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Printed from https://www.writing.com/main/books/entry_id/851700-Interpretations
Rated: 13+ · Book · Emotional · #1967937
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#851700 added June 15, 2015 at 10:57pm
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Interpretations?
Monday, June 15, 2015: Every individual who reads, writes, or listens to poetry has his or her own concept of a poet's work. According to Salman Rushdie "A poet's work is to name the unnameable, to point at frauds, to take sides, start arguments, shape the world, and stop it going to sleep." How would you describe a poet's work?

A poet's work can only be defined by the individual reader at that moment in time when the reader hears or reads the piece. My definition will not be your definition and my definition today will not be my definition tomorrow. I can read a happy poem today and because I am in a good mood I will interpret the piece as a happy poem but later, if my mood changes that poem may become an ironic sad piece, throwing me into a deeper depression. Certainly, the poet's interpretation, at the time the piece is written, is important, but only if he or she can convey that interpretation clearly enough that the reader sees that interpretation as their on.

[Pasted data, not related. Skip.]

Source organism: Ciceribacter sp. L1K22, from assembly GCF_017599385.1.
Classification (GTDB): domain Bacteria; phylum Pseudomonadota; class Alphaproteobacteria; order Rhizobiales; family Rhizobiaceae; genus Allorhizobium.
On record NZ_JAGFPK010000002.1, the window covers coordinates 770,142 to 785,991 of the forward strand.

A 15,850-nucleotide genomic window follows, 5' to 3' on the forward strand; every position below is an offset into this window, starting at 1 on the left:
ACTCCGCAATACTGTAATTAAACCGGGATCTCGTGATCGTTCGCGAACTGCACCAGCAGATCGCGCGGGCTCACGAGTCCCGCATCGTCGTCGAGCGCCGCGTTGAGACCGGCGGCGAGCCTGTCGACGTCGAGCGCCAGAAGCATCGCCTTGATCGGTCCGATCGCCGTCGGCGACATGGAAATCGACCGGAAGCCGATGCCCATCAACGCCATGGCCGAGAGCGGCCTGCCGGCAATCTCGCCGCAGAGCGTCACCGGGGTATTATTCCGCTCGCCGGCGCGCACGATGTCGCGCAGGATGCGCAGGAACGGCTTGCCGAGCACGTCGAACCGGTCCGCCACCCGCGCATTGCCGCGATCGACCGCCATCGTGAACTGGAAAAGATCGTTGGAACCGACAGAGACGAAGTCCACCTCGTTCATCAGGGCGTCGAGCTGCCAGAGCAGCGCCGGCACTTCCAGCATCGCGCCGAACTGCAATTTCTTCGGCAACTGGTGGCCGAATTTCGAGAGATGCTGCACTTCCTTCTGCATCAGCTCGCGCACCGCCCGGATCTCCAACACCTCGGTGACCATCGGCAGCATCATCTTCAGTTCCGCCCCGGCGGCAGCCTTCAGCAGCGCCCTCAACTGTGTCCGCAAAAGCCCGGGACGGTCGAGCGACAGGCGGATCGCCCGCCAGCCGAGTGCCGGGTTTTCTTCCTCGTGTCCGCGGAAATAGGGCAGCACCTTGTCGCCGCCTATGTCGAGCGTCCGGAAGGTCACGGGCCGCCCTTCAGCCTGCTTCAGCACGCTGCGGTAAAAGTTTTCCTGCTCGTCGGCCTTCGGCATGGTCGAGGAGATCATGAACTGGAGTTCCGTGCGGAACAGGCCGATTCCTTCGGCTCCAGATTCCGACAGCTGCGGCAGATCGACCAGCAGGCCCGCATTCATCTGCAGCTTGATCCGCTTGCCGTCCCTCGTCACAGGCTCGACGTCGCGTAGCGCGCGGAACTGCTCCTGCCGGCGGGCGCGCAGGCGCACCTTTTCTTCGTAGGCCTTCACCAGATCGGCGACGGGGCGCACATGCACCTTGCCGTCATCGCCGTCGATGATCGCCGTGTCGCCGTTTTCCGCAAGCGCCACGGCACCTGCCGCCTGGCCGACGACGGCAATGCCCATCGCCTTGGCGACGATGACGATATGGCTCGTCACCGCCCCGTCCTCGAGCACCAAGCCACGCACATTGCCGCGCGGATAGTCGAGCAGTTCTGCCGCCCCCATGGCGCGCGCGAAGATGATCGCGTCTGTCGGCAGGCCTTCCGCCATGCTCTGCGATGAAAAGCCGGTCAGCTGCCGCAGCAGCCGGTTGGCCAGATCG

This prompt reminds me of a Lit class I took in college. We were to choose a poem and write a paper on our interpretation of that poem. I chose 'Portrait d'Une Femme' by Ezra Pound. I wrote what I thought was a wonderfully thought-out and researched paper, what the instructor read was rubbish. I wrote my paper based on the premise that Ezra Pound was writing a poem about a prostitute. I backed up my opinion with lines from the poem. Some of what I used was "and bright ships left you this or that in fee" , ships being men. Another line I used was "Great minds have sought you - lacking someone else" and "You have been second always. Tragical? No. You preferred it to the usual thing.", I interpreted these lines as describing men seeking her for sex, and she was not ashamed by this and preferred it to marriage. I went on and on with this. I remember I got a "B" for my effort in the research but I was told that my interpretation was wrong. Now, how can my opinion and interpretation be wrong? It CAN be different than what the poet intended but was I really wrong?

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Printed from https://www.writing.com/main/books/entry_id/851700-Interpretations